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Safe Harbor Clarifies QBI Deduction for Some Rental Properties

Taxpayers interested in taking the section 199A qualified business income deduction (QBI) for their rental property will be happy to learn that the IRS announced a finalized safe harbor rule this week.

QBI was introduced in the Tax Cuts and Jobs Act as tax relief for businesses not eligible for the new 21-percent C corporation tax rate. According to the IRS fact sheet, owners of passthrough entities can “deduct up to 20 percent of their qualified business income (QBI), plus 20 percent of qualified real estate investment trust (REIT) dividends and qualified publicly traded partnership (PTP) income.” For new deductions like QBI, safe harbor accounting methods can help address uncertainty.

A safe harbor is essentially an IRS-defined set of guidelines that taxpayers can follow when determining eligibility for complicated tax benefits. If the subject of the tax benefit falls within that set of parameters, the IRS will not challenge the position taken on the tax return. To claim the QBI safe harbor for rentals, the IRS says the rental property must tick all of these boxes:

  • Separate books and records are maintained to reflect income and expenses for each rental real estate enterprise.
  • For rental real estate enterprises that have been in existence less than four years, 250 or more hours of rental services are performed per year. For other rental real estate enterprises, 250 or more hours of rental services are performed in at least three of the past five years.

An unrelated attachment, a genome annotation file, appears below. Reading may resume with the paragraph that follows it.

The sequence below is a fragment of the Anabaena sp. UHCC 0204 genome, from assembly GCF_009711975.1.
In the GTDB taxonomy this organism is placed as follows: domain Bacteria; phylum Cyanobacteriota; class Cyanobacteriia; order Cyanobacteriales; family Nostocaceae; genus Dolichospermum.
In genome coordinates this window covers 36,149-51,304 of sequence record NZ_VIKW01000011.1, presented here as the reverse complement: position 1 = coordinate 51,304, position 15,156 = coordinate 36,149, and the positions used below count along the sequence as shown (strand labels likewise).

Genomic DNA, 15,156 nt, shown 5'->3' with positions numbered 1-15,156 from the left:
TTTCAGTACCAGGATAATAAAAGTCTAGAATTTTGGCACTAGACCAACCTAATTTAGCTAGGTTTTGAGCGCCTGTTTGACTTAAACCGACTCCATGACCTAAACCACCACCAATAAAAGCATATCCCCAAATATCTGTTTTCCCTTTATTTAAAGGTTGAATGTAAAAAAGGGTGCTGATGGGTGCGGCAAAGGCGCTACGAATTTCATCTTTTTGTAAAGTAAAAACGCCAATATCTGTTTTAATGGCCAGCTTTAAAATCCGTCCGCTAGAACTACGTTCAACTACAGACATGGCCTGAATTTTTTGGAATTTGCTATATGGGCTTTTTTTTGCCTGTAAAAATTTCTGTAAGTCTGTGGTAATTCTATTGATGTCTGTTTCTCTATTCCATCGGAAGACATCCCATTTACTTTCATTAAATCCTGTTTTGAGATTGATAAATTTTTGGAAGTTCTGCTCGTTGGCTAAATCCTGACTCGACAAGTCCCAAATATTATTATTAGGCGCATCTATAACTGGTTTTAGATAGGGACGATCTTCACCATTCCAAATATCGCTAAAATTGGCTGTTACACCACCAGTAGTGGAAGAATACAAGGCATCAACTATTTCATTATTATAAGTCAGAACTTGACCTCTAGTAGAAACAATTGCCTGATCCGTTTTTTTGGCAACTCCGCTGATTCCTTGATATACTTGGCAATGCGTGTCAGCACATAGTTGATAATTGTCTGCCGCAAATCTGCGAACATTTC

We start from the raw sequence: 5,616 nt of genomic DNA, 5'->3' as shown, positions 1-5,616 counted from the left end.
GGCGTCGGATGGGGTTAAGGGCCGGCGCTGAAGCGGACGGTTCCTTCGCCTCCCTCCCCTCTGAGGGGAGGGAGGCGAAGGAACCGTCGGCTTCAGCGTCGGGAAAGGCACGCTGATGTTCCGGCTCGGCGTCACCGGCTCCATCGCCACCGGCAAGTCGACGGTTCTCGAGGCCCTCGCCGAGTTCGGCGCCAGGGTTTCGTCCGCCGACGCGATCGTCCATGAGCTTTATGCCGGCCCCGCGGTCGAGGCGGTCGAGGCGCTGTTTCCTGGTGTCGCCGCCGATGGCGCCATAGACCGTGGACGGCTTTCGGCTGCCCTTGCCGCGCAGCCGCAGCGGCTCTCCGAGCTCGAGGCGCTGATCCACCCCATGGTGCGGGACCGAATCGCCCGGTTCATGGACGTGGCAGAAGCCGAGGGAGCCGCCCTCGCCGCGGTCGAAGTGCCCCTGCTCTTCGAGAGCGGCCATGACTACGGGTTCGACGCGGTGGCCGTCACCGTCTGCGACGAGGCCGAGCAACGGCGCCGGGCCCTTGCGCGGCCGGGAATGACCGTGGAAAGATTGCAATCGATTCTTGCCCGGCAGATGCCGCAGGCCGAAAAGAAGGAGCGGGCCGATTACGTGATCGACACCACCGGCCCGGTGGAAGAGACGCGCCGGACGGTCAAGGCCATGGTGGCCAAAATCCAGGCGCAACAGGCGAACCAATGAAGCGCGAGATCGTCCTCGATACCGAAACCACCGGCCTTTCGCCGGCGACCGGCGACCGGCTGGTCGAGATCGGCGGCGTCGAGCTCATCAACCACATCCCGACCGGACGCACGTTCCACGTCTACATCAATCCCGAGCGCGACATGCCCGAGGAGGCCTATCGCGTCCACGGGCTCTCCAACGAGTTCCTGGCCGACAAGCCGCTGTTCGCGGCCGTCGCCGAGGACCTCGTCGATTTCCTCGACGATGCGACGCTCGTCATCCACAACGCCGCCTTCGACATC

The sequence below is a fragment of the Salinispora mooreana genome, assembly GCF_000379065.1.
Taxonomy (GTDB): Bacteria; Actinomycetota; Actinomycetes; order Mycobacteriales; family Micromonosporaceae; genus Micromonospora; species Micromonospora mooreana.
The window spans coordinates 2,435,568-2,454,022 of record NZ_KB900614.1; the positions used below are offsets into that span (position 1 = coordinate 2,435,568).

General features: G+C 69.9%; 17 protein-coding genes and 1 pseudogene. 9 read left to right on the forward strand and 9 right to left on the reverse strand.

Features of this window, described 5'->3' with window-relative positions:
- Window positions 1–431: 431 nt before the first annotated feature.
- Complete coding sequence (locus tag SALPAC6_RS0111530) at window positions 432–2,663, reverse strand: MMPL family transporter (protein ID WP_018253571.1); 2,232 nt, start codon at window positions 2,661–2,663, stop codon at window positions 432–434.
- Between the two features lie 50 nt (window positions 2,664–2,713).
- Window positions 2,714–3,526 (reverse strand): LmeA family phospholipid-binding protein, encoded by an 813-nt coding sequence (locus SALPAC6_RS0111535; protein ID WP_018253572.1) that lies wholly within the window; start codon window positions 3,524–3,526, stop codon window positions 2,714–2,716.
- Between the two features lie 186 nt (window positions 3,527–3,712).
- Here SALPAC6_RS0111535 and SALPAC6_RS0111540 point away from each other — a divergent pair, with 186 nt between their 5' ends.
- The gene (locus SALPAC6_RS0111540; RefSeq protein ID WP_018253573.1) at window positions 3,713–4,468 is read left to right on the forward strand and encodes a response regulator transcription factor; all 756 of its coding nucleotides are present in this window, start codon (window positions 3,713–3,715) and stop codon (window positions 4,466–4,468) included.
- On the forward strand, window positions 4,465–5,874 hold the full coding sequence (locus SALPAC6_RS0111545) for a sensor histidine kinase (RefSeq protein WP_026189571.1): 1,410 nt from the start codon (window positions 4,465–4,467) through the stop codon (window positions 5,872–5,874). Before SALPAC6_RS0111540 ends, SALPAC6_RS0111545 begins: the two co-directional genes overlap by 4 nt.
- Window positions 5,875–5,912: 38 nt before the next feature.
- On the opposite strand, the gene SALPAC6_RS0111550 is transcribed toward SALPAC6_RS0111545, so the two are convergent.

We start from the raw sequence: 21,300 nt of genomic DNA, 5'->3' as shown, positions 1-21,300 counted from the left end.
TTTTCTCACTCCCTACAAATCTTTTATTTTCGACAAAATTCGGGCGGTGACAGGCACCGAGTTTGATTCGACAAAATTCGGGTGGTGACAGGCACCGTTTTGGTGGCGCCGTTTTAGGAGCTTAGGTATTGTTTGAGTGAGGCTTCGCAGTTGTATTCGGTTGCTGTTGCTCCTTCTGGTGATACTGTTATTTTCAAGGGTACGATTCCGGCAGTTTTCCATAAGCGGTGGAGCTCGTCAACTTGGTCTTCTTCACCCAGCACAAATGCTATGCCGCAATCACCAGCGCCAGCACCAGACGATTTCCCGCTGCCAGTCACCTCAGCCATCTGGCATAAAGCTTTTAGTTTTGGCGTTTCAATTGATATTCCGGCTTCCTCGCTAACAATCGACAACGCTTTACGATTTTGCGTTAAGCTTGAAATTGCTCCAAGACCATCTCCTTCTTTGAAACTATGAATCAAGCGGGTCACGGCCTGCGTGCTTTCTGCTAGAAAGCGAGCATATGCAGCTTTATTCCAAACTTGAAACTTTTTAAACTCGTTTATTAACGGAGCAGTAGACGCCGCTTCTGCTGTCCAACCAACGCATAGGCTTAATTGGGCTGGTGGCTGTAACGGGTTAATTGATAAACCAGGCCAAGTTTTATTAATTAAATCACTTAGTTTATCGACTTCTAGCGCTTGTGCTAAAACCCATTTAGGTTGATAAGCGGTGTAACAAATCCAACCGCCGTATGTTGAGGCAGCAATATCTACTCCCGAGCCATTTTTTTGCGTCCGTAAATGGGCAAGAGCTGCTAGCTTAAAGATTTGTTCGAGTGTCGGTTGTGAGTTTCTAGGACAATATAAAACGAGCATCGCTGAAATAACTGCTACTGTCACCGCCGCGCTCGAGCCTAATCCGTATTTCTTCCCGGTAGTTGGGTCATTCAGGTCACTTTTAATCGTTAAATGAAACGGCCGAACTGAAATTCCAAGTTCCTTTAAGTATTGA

• The taxpayer maintains contemporaneous records, including time reports, logs, or similar documents, regarding the following: hours of all services performed; description of all services performed; dates on which such services were performed; and who performed the services.
  • The taxpayer or RPE attaches a statement to the return filed for the tax year(s) the safe harbor is relied upon.

Even if the rental falls short of the safe harbor requirements, the IRS reminded taxpayers that they may still be able to claim the QBI deduction—though the process won’t be as clear cut.

To learn more about the finalized QBI safe harbor rules, review Revenue Procedure 2019-38 and the IRS web page on tax reform.

Sources: IR-2019-158; FS-2019-8

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